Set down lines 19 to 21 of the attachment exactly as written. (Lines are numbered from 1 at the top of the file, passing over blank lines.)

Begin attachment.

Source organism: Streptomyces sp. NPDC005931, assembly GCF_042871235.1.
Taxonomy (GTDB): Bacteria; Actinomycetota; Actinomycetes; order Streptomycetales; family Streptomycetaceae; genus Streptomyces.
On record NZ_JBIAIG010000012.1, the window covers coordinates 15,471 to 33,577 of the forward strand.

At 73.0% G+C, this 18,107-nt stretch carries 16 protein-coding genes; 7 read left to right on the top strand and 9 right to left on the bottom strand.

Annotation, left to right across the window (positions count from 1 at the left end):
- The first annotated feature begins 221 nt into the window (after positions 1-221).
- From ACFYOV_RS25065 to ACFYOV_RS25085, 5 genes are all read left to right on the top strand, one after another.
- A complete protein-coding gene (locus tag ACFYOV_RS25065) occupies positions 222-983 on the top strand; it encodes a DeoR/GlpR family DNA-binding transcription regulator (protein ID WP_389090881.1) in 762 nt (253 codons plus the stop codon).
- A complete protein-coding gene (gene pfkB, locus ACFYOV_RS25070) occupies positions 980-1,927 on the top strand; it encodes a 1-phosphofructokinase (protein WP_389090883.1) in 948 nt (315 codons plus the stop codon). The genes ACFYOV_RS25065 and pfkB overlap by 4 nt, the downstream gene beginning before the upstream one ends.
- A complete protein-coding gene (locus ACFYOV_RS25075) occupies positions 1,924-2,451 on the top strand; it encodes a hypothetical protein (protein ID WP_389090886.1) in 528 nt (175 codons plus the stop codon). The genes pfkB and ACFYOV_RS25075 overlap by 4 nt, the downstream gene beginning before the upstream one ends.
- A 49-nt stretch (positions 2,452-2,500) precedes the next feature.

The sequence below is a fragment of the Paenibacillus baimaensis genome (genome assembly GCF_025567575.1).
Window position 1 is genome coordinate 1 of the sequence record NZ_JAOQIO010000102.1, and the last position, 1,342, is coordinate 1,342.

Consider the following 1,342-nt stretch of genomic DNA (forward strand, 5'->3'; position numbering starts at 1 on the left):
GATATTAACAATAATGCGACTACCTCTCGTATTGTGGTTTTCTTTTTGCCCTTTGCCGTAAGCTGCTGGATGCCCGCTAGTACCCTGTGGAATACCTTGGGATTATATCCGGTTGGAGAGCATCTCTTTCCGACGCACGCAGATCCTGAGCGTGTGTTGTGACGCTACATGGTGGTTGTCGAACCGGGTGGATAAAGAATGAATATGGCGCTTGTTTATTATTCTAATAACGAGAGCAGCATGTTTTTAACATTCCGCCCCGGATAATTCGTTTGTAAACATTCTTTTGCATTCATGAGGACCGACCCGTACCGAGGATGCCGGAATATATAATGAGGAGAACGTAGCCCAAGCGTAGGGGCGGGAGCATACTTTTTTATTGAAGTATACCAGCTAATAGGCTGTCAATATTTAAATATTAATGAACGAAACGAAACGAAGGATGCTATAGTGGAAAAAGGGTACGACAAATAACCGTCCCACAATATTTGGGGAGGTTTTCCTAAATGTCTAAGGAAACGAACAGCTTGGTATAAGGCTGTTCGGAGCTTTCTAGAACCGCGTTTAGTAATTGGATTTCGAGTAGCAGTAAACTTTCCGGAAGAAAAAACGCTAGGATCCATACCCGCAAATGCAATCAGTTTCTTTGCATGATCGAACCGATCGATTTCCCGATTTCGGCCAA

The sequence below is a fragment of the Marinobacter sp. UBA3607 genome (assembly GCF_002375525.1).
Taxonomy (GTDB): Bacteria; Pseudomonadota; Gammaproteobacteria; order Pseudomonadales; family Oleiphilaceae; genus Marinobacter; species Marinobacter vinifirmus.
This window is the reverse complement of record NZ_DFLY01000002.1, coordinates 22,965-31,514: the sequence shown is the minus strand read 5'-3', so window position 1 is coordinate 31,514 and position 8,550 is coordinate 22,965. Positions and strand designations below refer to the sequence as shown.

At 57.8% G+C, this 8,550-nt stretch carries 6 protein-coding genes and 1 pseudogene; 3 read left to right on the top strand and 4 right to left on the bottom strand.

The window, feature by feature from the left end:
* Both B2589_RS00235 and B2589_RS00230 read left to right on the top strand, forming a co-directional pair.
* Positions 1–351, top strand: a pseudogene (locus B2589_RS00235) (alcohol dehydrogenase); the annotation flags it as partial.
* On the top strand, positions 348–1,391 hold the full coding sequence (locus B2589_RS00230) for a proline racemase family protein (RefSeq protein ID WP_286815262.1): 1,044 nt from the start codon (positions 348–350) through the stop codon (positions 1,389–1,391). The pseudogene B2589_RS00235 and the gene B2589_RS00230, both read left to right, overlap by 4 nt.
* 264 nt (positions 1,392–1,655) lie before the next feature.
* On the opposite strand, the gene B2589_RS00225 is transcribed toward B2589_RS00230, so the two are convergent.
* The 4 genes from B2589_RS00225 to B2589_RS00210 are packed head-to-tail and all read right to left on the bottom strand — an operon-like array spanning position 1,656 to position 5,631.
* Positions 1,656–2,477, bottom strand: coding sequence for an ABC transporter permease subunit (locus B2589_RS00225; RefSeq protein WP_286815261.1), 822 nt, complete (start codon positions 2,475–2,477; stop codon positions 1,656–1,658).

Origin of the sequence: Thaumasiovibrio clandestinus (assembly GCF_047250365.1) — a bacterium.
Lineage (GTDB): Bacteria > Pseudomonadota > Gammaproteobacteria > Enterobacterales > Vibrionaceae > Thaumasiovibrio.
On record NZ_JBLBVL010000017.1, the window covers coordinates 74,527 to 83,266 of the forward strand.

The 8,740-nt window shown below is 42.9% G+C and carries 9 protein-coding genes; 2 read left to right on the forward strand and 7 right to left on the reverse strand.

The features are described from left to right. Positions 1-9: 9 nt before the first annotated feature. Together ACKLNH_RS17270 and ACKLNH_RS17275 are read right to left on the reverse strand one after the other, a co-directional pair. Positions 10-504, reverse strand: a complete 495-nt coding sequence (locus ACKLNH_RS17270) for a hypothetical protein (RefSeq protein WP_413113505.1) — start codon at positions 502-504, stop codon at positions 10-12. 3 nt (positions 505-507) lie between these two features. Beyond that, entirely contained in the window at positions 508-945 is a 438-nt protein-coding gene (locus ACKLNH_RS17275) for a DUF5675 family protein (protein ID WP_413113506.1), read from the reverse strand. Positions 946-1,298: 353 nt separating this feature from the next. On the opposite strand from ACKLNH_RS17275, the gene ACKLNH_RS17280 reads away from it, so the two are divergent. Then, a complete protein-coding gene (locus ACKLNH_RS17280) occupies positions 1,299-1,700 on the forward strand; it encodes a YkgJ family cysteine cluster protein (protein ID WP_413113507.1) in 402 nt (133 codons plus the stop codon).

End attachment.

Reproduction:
At 57.8% G+C, this 8,550-nt stretch carries 6 protein-coding genes and 1 pseudogene; 3 read left to right on the top strand and 4 right to left on the bottom strand.

The window, feature by feature from the left end:
* Both B2589_RS00235 and B2589_RS00230 read left to right on the top strand, forming a co-directional pair.